FAQ - How to copyright and protect from copyright infringement
A directory of FAQ's on other timestamp subjects is here.
Under the Berne Convention for the Protection of Literary and Artistic Works, signed by 167 countries, all works are automatically protected from the moment they are created. This protection requires proof of creation; you must be able to prove that your work originated with you. Proving you had your work at the time of creation, before anyone in the world has seen it yet, is that proof. A trusted digital timestamp provides significant evidence for the creator.
"Ownership" involves binding a person's identity and their content into the digital timestamp. A timestamp proves that your creative work existed at a point-in-time. We recommend the creator include their name in/on their work so that it is timestamped with your work. Consider if someone steals the music or art and the timestamp, by possession of these two things, does the thief prove it is theirs? Our recommendations for binding your name to your work are available here.
As often as you create, you timestamp your work. A creative work may undergo many revisions. Each time you feel your work has been significantly enhanced, you make a copy to a unique name. Then, digitally timestamp the file and it will be saved in its current status (no more changes to that copy). At a minimum, use a digital timestamp before you publish or send your work out to anyone.
No, we do not need to see your work; you keep a copy of it and the digital timestamp. You retain complete confidentiality. Only the file's digital fingerprint is sent over the Internet. From the fingerprint, it is not possible to discover the contents of your file. More details here.
To demonstrate a possible scenario: A graphic artist creates 50 "candidate logos" in a week. All the logos are saved in a single computer file and that file is timestamped. Next, the artist shows those 50 logos to a potential client at a meeting. The client does not purchase any of the work. Six months later, one of those logos appears on the client's web site without the author's permission. At this time, the author submits the government registration copies and $20 to register the copyright for the infringed logo. The artist can use the digital timestamp to prove that he had created this logo months before. The infringement case is easier to prove.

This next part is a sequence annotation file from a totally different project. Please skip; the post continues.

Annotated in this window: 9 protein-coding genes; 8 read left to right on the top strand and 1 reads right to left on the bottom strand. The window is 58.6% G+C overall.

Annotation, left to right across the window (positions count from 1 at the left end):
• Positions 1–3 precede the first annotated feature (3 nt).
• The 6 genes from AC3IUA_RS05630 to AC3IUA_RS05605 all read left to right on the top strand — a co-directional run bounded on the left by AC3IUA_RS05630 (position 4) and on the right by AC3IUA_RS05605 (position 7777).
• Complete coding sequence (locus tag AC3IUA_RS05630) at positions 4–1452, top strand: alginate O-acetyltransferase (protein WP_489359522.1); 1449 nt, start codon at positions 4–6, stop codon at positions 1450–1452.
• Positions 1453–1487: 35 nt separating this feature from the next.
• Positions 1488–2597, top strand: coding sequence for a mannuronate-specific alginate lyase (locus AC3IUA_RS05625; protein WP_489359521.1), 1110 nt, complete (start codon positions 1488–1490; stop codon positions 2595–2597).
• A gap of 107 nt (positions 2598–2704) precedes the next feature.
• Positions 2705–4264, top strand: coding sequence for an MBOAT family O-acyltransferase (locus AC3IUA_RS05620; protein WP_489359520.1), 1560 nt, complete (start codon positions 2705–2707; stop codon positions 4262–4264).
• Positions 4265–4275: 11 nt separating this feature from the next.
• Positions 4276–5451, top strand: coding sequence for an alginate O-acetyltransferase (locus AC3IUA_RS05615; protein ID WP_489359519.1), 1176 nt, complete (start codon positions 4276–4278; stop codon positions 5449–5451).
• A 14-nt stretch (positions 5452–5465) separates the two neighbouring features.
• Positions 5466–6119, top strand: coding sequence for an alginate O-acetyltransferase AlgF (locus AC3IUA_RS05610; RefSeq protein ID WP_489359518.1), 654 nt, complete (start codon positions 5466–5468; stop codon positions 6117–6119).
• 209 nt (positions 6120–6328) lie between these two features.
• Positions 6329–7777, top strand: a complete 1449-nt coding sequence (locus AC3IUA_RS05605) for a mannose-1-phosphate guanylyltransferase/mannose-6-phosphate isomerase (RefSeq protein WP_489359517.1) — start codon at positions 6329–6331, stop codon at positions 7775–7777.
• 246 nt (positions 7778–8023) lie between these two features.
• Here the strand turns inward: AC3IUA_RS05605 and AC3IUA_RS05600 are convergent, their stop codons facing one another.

Yes, but how do you prove you created it first? A digital timestamp will give you unequivocal proof that the contents of your data file existed at that point-in-time. By also including your identity in the data file, you can provide additional evidence that the work is yours. The U.S. Copyright Law regulates the protection of authors, artists, musicians, photographers, and other creative people. According to the Law, the creator is the owner of the work.
This protection remains throughout the creator's life plus 70 years. More information here.
No, a digital timestamp of your work serves as proof of your copyright. In the U.S., your work is automatically protected by copyright law from the moment of its creation. It is important to note that this protection is given without obtaining a registered copyright. Official registration may be made at any time within the life of the copyright. An official copyright registration (submit 2 copies of your work and $35 fee) is required if you need to bring a lawsuit for infringement in the U.S.
Protection against unauthorized use in a particular country depends on the national laws of that country. However, most countries offer protection to foreign works under certain conditions that have been greatly simplified by international copyright treaties and conventions. See more information here.